Lassa Column: Fun Ways to Prevent Summer Slide
By State Senator Julie Lassa
It’s summer, and school-aged kids are finding all kinds of ways to have fun, from a trip to the pool or playground to catching Pokémon with smart phones. Unfortunately, they are also forgetting some of what they learned in school last year, a phenomenon called “summer slide.”
Like other skills, reading and math have to be practiced for students to maintain their proficiency. Results on standardized tests show that all that time off can lead students to lose as much as three months of learning over the summer break. Much of the beginning of the new school year has to be spent helping kids catch up to the skills they had last June.
Summer slide can be prevented with just a little regular practice of math and reading skills. But if your kids are like mine, it’s not very realistic to expect them to start cracking the books and practicing flash cards during summer vacation. The key is to make practice fun. Here are some tips from the National Summer Learning Association to help engage kids in keeping their learning sharp all summer long.
Encourage reading every day. Make a special event out of a trip to the public library, and let your kids pick out whatever interests them. Give your kids a special treat for every book they finish. Help them set up a reading corner in their room that’s quiet, comfortable and free of various electronic distractions. Best of all, give them the gift of your own example as an enthusiastic reader. All these activities will help children associate reading with a good time, and make it easier to encourage them to read every day.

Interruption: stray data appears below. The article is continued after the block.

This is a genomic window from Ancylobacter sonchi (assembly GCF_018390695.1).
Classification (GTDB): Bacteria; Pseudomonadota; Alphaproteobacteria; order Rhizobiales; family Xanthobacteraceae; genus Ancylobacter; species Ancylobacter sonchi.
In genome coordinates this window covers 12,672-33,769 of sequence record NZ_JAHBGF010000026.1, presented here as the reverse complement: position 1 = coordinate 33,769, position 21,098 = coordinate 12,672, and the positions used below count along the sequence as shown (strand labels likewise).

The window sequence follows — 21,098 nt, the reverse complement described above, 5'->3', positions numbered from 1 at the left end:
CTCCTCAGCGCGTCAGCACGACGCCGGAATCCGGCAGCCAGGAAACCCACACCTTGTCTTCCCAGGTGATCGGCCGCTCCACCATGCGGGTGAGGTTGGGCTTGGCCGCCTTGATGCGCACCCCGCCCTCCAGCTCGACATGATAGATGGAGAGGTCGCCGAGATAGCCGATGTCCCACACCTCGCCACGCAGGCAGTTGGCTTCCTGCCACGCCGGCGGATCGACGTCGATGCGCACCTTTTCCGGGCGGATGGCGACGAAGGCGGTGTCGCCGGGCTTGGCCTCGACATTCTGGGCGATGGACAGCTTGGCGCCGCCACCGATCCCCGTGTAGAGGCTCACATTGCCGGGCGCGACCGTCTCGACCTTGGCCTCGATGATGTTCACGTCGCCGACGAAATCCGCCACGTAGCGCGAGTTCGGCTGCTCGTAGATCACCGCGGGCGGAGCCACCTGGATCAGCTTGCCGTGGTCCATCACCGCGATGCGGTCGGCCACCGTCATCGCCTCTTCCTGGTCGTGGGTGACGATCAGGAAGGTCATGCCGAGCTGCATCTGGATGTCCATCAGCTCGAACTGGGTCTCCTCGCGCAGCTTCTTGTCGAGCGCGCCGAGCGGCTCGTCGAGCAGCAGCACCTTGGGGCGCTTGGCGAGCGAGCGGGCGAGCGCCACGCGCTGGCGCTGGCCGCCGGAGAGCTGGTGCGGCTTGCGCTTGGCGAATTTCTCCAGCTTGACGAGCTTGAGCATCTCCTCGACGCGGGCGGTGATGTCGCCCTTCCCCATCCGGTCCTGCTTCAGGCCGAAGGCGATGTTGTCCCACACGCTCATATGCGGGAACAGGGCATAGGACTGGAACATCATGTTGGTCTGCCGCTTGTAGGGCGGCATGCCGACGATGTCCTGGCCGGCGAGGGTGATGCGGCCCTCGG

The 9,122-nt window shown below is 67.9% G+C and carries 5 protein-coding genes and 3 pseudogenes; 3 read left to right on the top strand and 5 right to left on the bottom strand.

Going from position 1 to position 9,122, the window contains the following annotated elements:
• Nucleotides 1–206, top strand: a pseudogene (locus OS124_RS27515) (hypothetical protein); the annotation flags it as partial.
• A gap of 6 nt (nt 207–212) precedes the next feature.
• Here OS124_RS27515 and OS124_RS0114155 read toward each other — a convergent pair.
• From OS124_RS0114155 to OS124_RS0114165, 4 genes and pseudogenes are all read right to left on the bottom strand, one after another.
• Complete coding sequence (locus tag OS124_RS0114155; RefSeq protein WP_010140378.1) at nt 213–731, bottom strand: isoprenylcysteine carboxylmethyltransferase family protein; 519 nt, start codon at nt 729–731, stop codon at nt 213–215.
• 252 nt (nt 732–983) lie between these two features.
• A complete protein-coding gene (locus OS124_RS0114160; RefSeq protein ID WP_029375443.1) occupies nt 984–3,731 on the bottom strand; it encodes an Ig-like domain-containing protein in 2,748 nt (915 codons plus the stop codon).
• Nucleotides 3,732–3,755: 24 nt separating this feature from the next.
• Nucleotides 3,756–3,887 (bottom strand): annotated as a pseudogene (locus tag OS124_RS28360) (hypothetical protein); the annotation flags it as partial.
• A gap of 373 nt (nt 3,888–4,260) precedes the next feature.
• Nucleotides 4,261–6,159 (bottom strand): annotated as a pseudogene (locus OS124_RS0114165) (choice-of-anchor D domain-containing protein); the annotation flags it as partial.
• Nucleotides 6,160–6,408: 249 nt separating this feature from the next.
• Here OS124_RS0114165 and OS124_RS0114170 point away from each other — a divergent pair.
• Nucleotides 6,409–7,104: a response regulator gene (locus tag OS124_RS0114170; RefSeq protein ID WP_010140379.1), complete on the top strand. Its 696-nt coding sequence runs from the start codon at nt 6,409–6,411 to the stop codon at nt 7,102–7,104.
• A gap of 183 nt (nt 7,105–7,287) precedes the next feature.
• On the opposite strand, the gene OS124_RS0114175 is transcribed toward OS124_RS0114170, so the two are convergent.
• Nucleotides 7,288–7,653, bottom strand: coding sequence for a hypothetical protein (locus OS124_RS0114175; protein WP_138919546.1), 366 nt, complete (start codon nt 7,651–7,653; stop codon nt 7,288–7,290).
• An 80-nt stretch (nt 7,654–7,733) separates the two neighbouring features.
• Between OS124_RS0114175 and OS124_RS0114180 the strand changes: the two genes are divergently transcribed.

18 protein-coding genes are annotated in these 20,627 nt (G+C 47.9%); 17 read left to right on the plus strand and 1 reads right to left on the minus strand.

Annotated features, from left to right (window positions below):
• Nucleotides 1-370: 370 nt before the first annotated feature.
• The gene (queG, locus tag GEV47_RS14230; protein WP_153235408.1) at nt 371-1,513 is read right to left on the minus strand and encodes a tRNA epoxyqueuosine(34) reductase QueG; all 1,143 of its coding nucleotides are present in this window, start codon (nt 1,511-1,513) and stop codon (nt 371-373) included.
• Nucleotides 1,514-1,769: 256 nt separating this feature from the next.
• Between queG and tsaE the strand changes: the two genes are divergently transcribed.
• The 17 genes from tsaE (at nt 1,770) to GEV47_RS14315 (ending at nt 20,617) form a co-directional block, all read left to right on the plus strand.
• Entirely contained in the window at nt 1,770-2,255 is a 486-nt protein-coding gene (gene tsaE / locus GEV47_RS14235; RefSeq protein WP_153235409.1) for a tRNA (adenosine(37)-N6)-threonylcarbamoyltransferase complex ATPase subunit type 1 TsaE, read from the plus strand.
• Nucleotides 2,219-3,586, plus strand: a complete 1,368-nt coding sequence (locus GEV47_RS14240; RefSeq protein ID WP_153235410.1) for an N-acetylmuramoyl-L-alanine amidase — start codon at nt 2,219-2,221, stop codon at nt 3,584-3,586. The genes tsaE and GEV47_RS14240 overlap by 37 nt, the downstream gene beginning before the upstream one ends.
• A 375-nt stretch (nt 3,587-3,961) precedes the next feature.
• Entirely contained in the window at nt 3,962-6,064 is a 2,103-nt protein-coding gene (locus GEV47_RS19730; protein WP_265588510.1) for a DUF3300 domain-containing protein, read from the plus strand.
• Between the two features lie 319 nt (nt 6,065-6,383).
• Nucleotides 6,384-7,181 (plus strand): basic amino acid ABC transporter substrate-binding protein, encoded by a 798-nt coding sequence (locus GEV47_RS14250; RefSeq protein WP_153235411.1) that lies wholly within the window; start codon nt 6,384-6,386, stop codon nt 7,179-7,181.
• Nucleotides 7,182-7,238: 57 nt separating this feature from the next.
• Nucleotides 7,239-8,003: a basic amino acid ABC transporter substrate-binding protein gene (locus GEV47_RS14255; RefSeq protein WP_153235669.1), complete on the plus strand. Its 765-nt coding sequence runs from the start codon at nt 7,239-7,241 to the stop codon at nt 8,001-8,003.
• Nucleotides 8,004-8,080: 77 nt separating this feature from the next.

Another way to make reading fun is to share a poem together. Poems by writers like Dr. Seuss, Shel Silverstein, Maurice Sendak and others are fun to read aloud, and often have an irreverent sense of humor that appeals to children. Take turns reading them aloud to each other, talk about what they mean, and see if you can memorize your favorites. Then have a contest to see who can write the goofiest poem.
Stories and poems can make reading fun, but having a good time doing math can be a bit more of a challenge. If you’re creative, though, you can find all kinds of ways that we use math to do fun things. Bake some cookies, and let your child read the recipe and measure the ingredients. Ask them to calculate how long it will take you to get to your vacation or other destination. Have them figure out what size jar of their favorite peanut butter is the better buy. Do an art project together where measuring and counting are needed. Let your child’s interests guide you to the kind of activity that will make math fun.
Summer is a great time to visit a learning destination together. Children’s museums are specially designed to make learning fun and engaging for kids and lets them practice essential skills. Our area has many museums where children can practice their reading skills, learning about everything from dinosaurs to space flight to local history. Or just take a stroll together on one of our many nature trails, where your children can use their reading skills to learn about the plants, animals and geology around them. And of course, don’t forget the special programs offered by many local public libraries, along with many other learning resources for kids of all ages.
The Wisconsin Department of Public Instruction’s BadgerLink, Wisconsin’s online library, has a wealth of online learning resources that will help your kids avoid summer slide. Just go to badgerlink.dpi.wi.gov and search for “Prevent Summer Learning Loss.” With a little creativity, you can have a great time with your kids and help them have a strong start to the new school year.